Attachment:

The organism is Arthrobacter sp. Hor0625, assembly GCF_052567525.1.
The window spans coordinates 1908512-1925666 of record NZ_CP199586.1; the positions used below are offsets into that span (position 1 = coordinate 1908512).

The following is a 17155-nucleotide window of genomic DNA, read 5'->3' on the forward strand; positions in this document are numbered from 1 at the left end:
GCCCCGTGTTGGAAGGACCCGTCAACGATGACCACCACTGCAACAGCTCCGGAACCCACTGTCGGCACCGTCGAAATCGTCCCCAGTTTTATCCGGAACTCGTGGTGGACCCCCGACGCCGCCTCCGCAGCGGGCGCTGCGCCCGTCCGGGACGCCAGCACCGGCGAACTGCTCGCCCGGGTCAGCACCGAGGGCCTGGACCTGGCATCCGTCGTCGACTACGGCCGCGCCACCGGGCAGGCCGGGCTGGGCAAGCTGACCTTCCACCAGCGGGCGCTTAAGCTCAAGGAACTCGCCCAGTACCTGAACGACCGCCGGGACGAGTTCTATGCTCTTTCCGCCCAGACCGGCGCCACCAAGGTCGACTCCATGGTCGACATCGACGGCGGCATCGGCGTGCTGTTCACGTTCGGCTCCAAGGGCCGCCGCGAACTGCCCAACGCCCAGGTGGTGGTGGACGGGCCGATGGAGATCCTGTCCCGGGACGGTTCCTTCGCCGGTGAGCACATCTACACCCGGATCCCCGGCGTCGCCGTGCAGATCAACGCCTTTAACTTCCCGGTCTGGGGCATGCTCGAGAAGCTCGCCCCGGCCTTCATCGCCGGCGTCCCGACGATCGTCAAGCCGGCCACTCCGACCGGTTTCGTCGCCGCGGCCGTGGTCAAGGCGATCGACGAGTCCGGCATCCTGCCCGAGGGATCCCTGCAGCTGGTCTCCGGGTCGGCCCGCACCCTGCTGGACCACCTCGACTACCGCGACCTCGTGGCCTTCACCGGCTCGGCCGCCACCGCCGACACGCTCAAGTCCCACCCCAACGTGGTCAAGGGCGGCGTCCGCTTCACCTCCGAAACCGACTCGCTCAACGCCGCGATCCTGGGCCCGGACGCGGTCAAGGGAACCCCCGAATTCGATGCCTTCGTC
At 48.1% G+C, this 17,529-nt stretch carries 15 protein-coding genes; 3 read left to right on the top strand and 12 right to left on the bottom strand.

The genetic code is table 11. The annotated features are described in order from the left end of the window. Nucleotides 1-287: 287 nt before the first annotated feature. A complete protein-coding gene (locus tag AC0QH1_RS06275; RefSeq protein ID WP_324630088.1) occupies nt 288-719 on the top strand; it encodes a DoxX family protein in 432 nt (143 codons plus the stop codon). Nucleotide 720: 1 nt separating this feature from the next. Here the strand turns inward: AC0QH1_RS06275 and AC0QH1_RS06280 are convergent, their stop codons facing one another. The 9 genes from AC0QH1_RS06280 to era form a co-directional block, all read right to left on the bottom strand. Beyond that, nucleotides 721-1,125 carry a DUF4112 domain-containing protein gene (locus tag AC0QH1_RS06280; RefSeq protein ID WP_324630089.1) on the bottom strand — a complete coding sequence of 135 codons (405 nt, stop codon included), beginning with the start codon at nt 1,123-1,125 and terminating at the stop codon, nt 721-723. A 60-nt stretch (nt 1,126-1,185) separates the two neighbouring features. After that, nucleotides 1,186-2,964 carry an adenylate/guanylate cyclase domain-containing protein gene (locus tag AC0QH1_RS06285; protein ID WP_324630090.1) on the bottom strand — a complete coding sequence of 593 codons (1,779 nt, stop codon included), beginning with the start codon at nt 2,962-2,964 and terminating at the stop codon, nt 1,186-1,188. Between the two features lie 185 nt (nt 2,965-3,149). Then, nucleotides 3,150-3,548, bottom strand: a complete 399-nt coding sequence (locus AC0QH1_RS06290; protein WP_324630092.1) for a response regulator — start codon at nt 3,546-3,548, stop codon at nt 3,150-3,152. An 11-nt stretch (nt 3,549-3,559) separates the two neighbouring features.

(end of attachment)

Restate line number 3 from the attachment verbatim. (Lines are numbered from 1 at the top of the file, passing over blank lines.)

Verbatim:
The following is a 17155-nucleotide window of genomic DNA, read 5'->3' on the forward strand; positions in this document are numbered from 1 at the left end: